Unseen Battle Scars – With Veterans: Ask, Don’t Judge

Unseen Battle Scars – With Veterans: Ask, Don’t Judge

- in November/December 2016, Profiles

Each week, veterans — many with minds upended by both seen and unseen battle scars — enter Dr. Walter Knake’s Beachwood office.

A welcoming flame glows from an electric fireplace. An Oriental rug blankets the floor. Propped everywhere are stuffed animals. The vibe is cozy and soothing. Except for the American and military flags in a corner and a large bulletin board packed with medals, patriotic badges and pins, the clinical psychologist’s office could be the den in a suburban home.


Each Nov. 11, Americans honor military veterans. Knake treats the ones who rarely feel honored or respected; much of their energy is consumed by the psychological effects of their military service.

Post-traumatic stress disorder (PTSD) is one issue. Others may be dealing with traumatic brain injuries or relationship issues, alcoholism, drug addiction or a combination of problems. About 70 percent of Knake’s patients are combat veterans who hear about his practice through word of mouth.

An average of 22 veterans commit suicide each day, according to statistics from the U.S. Department of Veterans Affairs. Aging veterans are the most vulnerable; 65 percent who died from suicide were 50 or older. Veterans made up 18 percent of all suicide deaths, according to most recently available statistics, but comprised just 8.5 percent of the county’s population.

Battlefield trauma and its long-term emotional consequences aren’t new. From the time people have fought wars, many carried the effects into middle and old age. Today’s PTSD was yesterday’s battle fatigue, shell shock or war neuroses.

As America continues losing its World War II and Korean War veterans, those who served in Vietnam are filling Knake’s appointment book. When people approach their 60s and 70s, most become increasingly reflective and have more time to think. For veterans, their thoughts often turn to their war experiences, he says.

“World War II vets came back as heroes and got a good reception. With Korean War vets, (the reception) wasn’t real positive or negative. Vietnam vets were judged. They were shamed and shunned. (People) thought they were women and child killers,” Knake says.


While many medical professionals, including those at the Veterans Administration, have gotten better at recognizing and treating the psychological effects of war on soldiers, more needs to be done, Knake says.

Talk therapy, rather than additional medication, is a good start. Veterans haunted by their war experiences “need to grieve and to express their frustration. The night is very difficult for Vietnam vets because the Viet Cong ruled the night. So they check doors, windows — they are hypervigilant after dark. Trust is a major issue. You have to teach individuals working with veterans to … try to understand and don’t judge. Don’t be frightened by them,” Knake adds.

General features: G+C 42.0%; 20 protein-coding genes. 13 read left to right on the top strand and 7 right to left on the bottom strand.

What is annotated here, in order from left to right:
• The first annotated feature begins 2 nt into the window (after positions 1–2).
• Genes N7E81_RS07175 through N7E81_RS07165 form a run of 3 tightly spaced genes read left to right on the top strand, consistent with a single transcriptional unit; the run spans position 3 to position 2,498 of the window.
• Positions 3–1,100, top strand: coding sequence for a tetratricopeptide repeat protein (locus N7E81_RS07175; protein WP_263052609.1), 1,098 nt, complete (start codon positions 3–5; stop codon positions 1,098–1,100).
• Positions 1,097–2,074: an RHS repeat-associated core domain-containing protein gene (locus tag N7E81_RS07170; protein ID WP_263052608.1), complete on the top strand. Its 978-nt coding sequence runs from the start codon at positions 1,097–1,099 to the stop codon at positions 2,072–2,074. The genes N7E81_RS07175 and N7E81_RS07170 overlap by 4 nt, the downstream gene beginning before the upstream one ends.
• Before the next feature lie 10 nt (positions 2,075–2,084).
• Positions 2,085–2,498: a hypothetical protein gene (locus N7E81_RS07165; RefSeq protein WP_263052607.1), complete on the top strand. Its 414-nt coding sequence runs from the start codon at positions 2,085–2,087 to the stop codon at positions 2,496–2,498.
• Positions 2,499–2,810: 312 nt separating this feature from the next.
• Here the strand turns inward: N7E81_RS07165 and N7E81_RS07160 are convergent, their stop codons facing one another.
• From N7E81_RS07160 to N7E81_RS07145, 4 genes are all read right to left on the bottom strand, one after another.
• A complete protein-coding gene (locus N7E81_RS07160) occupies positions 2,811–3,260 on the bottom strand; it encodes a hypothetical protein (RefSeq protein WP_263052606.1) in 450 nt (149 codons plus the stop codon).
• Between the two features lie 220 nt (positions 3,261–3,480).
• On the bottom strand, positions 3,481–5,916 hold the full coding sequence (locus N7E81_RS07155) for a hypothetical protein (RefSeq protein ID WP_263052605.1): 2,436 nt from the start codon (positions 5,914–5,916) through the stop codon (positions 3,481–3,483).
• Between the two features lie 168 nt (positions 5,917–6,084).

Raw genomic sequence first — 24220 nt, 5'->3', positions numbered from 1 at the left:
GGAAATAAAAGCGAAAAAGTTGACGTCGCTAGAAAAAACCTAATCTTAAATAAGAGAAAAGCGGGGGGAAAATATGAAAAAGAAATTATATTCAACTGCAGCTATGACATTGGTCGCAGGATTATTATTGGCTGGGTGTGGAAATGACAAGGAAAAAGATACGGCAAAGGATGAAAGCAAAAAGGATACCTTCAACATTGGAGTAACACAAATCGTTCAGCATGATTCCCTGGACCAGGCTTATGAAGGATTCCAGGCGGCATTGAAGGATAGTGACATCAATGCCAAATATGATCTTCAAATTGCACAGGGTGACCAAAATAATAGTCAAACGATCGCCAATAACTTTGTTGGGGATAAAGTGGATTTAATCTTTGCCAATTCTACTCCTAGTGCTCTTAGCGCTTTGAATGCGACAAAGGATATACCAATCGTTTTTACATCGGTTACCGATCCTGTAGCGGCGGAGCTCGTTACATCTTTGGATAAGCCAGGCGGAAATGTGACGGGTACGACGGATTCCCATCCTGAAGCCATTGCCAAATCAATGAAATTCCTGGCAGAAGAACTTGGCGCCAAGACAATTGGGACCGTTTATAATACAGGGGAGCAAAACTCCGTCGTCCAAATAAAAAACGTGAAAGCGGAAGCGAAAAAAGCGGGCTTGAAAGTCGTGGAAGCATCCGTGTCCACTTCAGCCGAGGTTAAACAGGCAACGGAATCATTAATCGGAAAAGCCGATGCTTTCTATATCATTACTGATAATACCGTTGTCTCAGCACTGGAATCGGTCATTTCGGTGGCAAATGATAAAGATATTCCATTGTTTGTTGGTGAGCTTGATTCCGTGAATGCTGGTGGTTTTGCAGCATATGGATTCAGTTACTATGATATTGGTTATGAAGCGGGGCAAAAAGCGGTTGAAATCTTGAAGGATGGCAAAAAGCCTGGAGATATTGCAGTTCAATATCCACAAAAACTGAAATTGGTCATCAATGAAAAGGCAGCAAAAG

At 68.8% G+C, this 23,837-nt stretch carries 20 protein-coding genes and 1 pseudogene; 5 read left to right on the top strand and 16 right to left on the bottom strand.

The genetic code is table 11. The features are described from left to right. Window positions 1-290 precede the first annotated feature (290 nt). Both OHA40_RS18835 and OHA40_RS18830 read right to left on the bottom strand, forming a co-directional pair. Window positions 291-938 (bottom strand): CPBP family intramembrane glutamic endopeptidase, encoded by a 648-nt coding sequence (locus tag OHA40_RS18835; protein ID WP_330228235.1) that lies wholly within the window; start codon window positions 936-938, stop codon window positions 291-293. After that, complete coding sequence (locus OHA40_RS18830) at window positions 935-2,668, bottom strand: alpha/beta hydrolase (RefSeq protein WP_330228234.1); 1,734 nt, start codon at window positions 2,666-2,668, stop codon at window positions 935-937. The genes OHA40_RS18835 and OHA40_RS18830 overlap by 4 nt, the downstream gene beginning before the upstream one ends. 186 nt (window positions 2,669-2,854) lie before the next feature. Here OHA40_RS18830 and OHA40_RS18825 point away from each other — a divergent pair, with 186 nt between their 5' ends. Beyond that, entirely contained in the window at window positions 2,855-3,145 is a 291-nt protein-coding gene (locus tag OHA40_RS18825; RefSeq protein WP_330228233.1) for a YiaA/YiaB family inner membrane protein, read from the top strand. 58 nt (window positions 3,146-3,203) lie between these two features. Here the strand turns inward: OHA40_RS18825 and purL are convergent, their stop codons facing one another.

While Vietnam veterans are seeking treatment today, Knake predicts a surge in those seeking psychological treatment when today’s combat soldiers approach middle- and later-age. The impact of multiple deployments — common in today’s volunteer force — is yet to be fully understood.

“When people who have been tremendously hurt by the actions, words of others — including surviving war, sexual, physical, verbal abuse in their childhood or adult traumatic experiences — rebuilding trust is a necessary goal in any communication with another human being,” he says. “It is vitally important that the person not be judged. Judgment by someone who has not walked a mile in their shoes will only lead to the further victimization and isolation,” and possibly to suicide.


For those outside the medical field, veteran support is largely a common sense issue. To start, if you learn someone is a veteran, thank them for their service. A genuine expression of gratitude usually will be well received, Knake advises.

Another tip: Honor their service by listening. Follow their cue and ask questions if you sense they want to talk.

A good way to begin is to suggest a time frame for the conversation. Mention that you have 10 or 15 minutes (or however long you wish) and would like to hear about their experiences in the military. “How was it for you, and how is it for you today?” is way to start a conversation, Knake says.

Not every veteran suffers psychologically from military service. Each one has a story to tell.

“Traumatic events separate your brain from your heart and soul,” Knake says. “What people who are traumatized need is a reconnection to themselves and a reconnection with other people.”

About the author

Marie Elium spent 10 years as a newspaper reporter in Virginia and Ohio before switching to freelance writing when her two children were young. The kids are now Millennials, but writing continues to be one of her favorite endeavors. Marie was named editor of Northeast Ohio Boomer and Beyond magazine in November 2015 and is a graduate of Miami University. Marie can be reached at [email protected]

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